Now entering its fifth (!!!) season, HBO’s GIRLS is still as refreshing and whip smart as its original premiere back in 2012. The sustained level of coolness is thanks in no doubt to the multi-talented Lena Dunham whose aloofness is a very admirable quality. The depicted storylines of the four main, well, girls, are ones that are so seldom seen on television, let alone premium cable. GIRLS is like a seedier, more urban Sex and the City, despite both shows being set in the same Gotham where dreams happen and are then typically broken. I concede that comparing SATC with GIRLS is like comparing apples to oranges, but they are indeed both equally acidic.
Dunham and co-creater Judd Apatow hold nothing back when it comes to telling stories that are sometimes cringeworthy for the viewer, eliciting memories of the awkward early adult years where emotions and experiences are heightened beyond verbal descriptive capacity. But they are careful not to stereotype any of the show’s characters. They are all unique and complicated, simple and sassy. My goal here, however, is not to write another review of a show that people either love or hate. My intent is to break down some of the thematic constructs of the show that I have not come across in my reviews
The Number 4 – Interestingly, like with Sex and the City and many other shows preceding it with four titular lead characters (The Golden Girls, Designing Women, The Facts of Life…), GIRLS four leads share unique resemblances to the #4. The number itself is often linked to a cross or a square, which I find particular telling of the dynamic between the girls of GIRLS. They all sort of co-exist but hate to admit it. They’re all part of each other’s psyche and co-dependently navigate life without really realizing it. Heavy.
The number itself also allows the show to play off different character values and ideals, though often times, they all interplay with one another in terms of plot progression and development. Marnie is the naive but strong one, Hannah is in her own world, Shoshanna is the one with conviction, and Jessa is the wild one. Of all the characters, Jessa is the most underdeveloped character in that she seems to only exist for the sake of making other people’s lives difficult. It also doesn’t help that Jemima Kirke, the actress who plays Jessa, is thoroughly unlikeable.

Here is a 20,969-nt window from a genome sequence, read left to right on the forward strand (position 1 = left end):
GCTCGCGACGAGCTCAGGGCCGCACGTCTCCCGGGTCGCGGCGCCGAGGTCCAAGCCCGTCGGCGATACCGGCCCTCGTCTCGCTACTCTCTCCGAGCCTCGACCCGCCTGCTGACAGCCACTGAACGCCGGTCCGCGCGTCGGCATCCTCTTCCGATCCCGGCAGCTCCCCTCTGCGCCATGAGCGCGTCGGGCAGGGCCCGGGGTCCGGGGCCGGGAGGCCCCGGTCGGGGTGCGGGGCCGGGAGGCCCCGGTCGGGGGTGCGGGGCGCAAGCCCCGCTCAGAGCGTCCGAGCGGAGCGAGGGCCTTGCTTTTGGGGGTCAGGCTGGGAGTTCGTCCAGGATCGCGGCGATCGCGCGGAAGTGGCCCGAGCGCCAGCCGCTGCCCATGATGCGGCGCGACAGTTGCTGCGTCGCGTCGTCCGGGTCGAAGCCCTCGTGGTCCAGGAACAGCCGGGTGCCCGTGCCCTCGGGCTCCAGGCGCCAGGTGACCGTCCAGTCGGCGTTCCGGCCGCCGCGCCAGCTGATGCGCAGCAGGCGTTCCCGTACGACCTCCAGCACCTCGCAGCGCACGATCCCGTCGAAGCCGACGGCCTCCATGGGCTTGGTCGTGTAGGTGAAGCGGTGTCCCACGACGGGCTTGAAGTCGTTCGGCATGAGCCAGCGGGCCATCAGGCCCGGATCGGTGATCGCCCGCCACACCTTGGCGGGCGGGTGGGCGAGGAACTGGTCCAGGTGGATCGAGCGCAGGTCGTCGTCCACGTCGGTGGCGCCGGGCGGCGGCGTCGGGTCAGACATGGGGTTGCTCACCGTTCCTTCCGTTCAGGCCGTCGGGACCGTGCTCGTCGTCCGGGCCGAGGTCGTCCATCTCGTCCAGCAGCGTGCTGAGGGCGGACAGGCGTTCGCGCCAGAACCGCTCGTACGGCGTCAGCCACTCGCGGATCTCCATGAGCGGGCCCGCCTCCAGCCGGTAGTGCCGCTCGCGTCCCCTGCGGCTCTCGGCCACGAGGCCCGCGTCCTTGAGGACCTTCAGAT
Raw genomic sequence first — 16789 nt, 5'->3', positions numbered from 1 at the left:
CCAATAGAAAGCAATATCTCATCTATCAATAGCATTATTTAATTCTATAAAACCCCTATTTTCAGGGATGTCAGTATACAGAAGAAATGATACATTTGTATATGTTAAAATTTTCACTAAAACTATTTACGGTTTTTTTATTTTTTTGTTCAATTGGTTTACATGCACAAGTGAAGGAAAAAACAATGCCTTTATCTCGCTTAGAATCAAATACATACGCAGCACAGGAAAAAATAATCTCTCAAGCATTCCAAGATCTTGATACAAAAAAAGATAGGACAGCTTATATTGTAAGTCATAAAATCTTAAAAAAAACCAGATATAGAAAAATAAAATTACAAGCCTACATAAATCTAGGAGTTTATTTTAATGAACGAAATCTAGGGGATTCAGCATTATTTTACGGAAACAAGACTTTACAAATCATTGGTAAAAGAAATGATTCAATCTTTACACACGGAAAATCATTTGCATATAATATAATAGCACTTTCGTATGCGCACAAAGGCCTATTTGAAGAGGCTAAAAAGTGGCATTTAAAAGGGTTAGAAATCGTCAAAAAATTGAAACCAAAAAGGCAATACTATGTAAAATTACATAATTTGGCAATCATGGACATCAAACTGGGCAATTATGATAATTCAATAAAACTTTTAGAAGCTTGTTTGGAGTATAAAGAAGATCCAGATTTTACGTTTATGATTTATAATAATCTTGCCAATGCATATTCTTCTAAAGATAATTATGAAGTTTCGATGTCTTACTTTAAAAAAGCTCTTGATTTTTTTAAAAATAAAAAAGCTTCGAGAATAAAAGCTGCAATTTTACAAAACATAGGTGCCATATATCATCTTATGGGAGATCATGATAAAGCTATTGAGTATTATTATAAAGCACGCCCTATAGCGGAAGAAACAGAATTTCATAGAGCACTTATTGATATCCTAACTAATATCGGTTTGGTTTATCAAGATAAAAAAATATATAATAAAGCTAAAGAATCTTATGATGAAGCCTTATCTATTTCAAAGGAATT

When the girls of GIRLS happen to be in one scene together (which, is strangely rare) their physical placement in relation to one another is often consistent. Hannah and Marnie are always the farthest away from one another, yet Jessa and Shoshanna are always very close. Hannah and Marnie are often depicted as opposites but they are essentially the same – they want to be heard and to be successful, though they have no concept of what would make them truly successful or happy. Shoshanna and Jessa, on the other hand, are the fire and water of the show. Often parodies of what it means to be semi-socially inept and sociopathic, these two GIRLS respectively could use some character development.
Having just watched the episode “SIT IN” where Hannah leaves Iowa and returns to Adam, I was slightly disappointed at how her predicament was treated by her friends. A self-proclaimed narcissist, Hannah encounters zero sympathy from her social network upon finding out Adam is dating someone new. In fact, Jessa reveals that she is the one who set Adam up with his new flame. Hannah’s friends just sort of seem to accept the fact that Adam has moved on, despite her having been gone to Iowa for just a month. I don’t get it. It might be that if they did emotionally support Hannah then that would mean Hannah would need to, in turn, support them on their frequent emotional struggles.
I think GIRLS is an important TV show. I think it presents an incongruous image to the world of what life is really like in this age or in all post-industrial revolution NYC. Despite being set in the city where anything could happen, things just don’t happen on the show. If you really sit back and think about, not much actually happens on GIRLS. But it’s oh so entertaining.